JIS News

KINGSTON — Government is offering food exporters a special loan of $100 million and  general assistance, to bring their operations up to standard to meet the new United States (US) Food and Drug Administration (FDA) requirements, which take effect in January, 2012.

Making the announcement at a press conference at the Ministry, in New Kingston, on September 6, Minister of Industry, Investment and Commerce, Hon. Dr. Christopher Tufton said the support  is critical, as firms that are not compliant with the new Food Safety Modernisation Act, which was outlined by United States President, Barack Obama, in January of this year, could be denied access to that market.

This, the Minister said, could result in serious fall-out for food exports, as the legislation holds significant implications for Jamaican exporters of food and other products to the US market. Affected entities include those that produce, handle, transport, import, export and distribute food to the US.

“New FDA regulations will affect all entities exporting food products to the US, whether in primary form or processed form,” Dr. Tufton stressed. Jamaica has an estimated 200 exporters, which comprise some 160 registered exporters of food products and more than 40 traders.

The FDA has advised that as of January, it will be conducting 50 audits among local firms and food facilities that export to the US, and these companies will be required to share their food safety plans with the FDA, upon request. Under the new Act, the Administration will have the power to restrict the importation of foods from facilities that refuse, or fail FDA inspections.

The law stipulates that firms write and implement new food safety protocols (Hazard Analysis Critical Control Points – HACCP), to protect against potential hazards. “They will also be required to implement acceptable traceability and recall procedures as well as strategies to prevent intentional contamination of foods,” the Minister noted.

Dr. Tufton said all local exporters must therefore not only ensure that they meet the requirements of the Act, but also the requirements of all other relevant FDA regulations governing the production and trading of food products.

In addition to the provision of the $100 million loan facility,  the Ministry is working closely with a number of stakeholders and entities to implement a programme to assist exporters in bringing their operations up to par.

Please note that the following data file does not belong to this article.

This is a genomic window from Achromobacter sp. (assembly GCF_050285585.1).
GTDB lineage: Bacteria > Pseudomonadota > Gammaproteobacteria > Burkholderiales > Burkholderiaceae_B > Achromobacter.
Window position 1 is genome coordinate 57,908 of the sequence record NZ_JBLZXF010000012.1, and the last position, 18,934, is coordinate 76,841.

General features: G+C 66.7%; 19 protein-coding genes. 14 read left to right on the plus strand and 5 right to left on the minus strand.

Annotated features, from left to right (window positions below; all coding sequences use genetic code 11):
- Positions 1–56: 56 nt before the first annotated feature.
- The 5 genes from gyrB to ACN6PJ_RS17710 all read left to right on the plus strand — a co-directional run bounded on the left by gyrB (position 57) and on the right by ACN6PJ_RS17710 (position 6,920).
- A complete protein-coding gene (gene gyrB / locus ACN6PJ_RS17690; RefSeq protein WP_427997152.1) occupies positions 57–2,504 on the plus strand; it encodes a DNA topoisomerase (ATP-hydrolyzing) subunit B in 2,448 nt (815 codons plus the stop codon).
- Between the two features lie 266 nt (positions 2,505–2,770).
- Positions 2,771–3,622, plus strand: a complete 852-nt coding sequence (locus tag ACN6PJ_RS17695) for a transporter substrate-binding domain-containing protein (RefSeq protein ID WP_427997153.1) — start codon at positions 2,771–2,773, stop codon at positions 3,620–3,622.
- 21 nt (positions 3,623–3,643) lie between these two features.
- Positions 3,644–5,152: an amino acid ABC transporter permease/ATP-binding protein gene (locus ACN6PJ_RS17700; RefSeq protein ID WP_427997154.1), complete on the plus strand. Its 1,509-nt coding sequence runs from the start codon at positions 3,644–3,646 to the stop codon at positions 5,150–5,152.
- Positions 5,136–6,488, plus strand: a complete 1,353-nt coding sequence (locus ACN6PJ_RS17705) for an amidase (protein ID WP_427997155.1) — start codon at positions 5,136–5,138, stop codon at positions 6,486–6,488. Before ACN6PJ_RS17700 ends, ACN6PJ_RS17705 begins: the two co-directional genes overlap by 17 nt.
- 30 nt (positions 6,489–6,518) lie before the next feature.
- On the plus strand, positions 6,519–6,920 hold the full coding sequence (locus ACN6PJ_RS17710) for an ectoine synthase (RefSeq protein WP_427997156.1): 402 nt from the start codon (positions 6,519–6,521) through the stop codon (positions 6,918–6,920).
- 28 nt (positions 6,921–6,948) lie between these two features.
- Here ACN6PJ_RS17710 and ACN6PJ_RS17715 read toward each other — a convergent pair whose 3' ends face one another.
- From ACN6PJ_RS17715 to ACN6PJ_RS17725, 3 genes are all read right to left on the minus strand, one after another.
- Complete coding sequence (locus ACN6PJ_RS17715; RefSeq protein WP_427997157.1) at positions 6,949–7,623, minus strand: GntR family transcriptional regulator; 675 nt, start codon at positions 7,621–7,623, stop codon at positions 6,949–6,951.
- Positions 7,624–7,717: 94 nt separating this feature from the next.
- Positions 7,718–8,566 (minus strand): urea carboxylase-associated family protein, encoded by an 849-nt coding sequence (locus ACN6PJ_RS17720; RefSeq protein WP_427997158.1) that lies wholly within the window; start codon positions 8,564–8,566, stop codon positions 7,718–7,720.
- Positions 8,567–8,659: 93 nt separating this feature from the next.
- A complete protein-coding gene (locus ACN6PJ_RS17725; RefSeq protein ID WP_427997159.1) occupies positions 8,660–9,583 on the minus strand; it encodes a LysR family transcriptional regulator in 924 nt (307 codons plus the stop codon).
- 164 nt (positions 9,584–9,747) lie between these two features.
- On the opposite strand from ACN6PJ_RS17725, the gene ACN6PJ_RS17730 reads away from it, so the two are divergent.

Stakeholders include: EXIM Bank, the Development Bank of Jamaica (DBJ), the Jamaica Exporters Association (JEA), the Ministry of Health, Veterinary Services Division, the Plant Quarantine Division, the Bureau of Standards Jamaica (BSJ), the Scientific Research Council (SRC), the Food Storage and Prevention of Infestation Division, and the Jamaica National Agency of Accreditation (JANAAC).

Dr. Tufton explained that the facility will aid exporters with the cost of becoming compliant, including consultancy, equipment and retooling. The interest rate on local currency loans is 6.5 to 7 per cent, while the interest on US equivalent loans is five to six per cent.

Additionally, the BSJ is developing a range of initiatives to support exporters. “This will include a programme where we will cost-share up to 25 per cent of the cost of assessing and providing the necessary technical assistance to those entities, in an attempt to fast-track their certification process,”  the Minister said.

The Bureau will also conduct “gap” audits to assess the state of readiness in respective companies, with the first meeting scheduled for September 9.  

Meanwhile, the Ministry will launch a mentorship programme involving exposure by companies that are not certified to companies that are certified, in order to gain practical exposure and informal advice on the process of certification.

“Already we have identified a few local companies that are certified and they have agreed to dialogue with colleague companies that are not, and to expose them to some of their own internal systems and processes,” Dr. Tufton said.

He also informed that an FDA expert is expected in the island in October to conduct sensitisation sessions on the new law, and its impact on food products that are to be exported to the US.

“So, we are in consultation with the US authorities and we are attempting, as best as possible, to get them involved in the process of explaining and helping us to appreciate the new requirements, in an attempt to build a relationship to overcome the challenges that we face,” the Minister said.
 

By Alphea Saunders, JIS Reporter